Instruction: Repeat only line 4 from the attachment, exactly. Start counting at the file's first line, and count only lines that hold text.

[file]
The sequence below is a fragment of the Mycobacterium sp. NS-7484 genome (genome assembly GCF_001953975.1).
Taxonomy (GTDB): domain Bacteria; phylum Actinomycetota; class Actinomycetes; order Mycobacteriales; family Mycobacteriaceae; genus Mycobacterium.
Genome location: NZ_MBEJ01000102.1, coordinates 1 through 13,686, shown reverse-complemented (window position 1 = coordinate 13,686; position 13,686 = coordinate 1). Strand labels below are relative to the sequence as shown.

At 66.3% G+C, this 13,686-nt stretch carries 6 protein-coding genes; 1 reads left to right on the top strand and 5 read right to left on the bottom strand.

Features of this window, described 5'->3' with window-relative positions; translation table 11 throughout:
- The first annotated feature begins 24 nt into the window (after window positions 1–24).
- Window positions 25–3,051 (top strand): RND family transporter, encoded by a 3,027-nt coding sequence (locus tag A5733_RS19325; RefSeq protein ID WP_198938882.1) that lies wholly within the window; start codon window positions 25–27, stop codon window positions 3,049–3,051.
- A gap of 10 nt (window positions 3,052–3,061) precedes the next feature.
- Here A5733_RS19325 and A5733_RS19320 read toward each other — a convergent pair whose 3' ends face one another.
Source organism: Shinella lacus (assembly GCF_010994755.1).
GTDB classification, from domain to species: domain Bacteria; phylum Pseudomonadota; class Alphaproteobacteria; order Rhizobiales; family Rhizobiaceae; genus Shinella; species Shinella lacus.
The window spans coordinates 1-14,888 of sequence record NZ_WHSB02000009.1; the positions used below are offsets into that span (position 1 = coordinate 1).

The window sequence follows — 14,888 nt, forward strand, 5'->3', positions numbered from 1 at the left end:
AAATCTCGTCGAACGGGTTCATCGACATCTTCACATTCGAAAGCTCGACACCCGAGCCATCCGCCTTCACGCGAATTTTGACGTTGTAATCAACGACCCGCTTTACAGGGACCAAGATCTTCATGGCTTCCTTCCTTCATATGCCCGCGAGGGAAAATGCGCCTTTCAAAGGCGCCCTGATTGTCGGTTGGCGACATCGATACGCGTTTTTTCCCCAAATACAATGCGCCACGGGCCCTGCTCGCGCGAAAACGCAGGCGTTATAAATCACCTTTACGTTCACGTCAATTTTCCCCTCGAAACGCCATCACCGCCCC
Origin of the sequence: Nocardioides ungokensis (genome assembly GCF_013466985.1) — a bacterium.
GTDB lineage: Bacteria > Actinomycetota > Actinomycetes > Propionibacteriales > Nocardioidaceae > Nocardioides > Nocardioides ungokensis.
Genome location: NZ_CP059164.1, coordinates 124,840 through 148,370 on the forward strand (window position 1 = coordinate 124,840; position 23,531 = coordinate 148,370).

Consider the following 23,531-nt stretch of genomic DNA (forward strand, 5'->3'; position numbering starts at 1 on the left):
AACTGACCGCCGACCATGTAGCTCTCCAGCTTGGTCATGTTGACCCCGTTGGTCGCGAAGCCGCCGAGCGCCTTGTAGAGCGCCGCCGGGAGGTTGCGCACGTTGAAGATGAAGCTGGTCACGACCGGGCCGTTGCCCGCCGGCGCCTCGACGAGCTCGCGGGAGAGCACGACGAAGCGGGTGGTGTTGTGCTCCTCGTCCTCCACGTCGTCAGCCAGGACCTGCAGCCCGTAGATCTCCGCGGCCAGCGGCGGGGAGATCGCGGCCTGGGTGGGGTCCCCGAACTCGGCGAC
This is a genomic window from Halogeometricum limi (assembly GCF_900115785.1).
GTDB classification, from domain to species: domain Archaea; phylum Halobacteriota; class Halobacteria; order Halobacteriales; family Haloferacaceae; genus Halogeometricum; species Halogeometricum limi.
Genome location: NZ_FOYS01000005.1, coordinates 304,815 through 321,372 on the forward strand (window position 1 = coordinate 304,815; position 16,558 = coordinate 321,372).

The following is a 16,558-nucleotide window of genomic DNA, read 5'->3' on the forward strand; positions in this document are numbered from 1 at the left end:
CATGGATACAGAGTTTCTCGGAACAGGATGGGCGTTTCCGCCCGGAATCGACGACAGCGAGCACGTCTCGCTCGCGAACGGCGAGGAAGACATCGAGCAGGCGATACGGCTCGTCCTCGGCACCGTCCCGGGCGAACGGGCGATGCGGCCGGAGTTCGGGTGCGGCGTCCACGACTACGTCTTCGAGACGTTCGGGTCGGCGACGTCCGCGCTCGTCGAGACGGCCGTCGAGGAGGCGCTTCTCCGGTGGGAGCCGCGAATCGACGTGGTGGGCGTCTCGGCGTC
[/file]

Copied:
At 66.3% G+C, this 13,686-nt stretch carries 6 protein-coding genes; 1 reads left to right on the top strand and 5 read right to left on the bottom strand.